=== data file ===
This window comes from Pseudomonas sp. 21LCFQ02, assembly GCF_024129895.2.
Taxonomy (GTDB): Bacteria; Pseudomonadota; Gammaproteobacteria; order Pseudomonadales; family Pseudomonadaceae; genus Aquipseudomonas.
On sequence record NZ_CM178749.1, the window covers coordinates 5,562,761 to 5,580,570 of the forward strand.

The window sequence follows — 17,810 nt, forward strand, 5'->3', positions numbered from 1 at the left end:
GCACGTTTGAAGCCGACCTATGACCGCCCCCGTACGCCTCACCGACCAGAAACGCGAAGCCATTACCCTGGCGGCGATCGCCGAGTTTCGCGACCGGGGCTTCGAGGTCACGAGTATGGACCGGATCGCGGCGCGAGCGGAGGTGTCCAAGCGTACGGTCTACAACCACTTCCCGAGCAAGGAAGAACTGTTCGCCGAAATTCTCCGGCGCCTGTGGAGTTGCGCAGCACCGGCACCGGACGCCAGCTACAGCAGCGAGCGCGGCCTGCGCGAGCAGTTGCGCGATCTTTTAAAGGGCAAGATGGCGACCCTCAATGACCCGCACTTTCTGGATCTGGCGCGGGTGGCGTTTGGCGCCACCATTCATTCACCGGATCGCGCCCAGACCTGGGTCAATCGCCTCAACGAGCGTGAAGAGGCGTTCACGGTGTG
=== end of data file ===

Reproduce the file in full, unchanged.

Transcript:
This window comes from Pseudomonas sp. 21LCFQ02, assembly GCF_024129895.2.
Taxonomy (GTDB): Bacteria; Pseudomonadota; Gammaproteobacteria; order Pseudomonadales; family Pseudomonadaceae; genus Aquipseudomonas.
On sequence record NZ_CM178749.1, the window covers coordinates 5,562,761 to 5,580,570 of the forward strand.

The window sequence follows — 17,810 nt, forward strand, 5'->3', positions numbered from 1 at the left end:
GCACGTTTGAAGCCGACCTATGACCGCCCCCGTACGCCTCACCGACCAGAAACGCGAAGCCATTACCCTGGCGGCGATCGCCGAGTTTCGCGACCGGGGCTTCGAGGTCACGAGTATGGACCGGATCGCGGCGCGAGCGGAGGTGTCCAAGCGTACGGTCTACAACCACTTCCCGAGCAAGGAAGAACTGTTCGCCGAAATTCTCCGGCGCCTGTGGAGTTGCGCAGCACCGGCACCGGACGCCAGCTACAGCAGCGAGCGCGGCCTGCGCGAGCAGTTGCGCGATCTTTTAAAGGGCAAGATGGCGACCCTCAATGACCCGCACTTTCTGGATCTGGCGCGGGTGGCGTTTGGCGCCACCATTCATTCACCGGATCGCGCCCAGACCTGGGTCAATCGCCTCAACGAGCGTGAAGAGGCGTTCACGGTGTG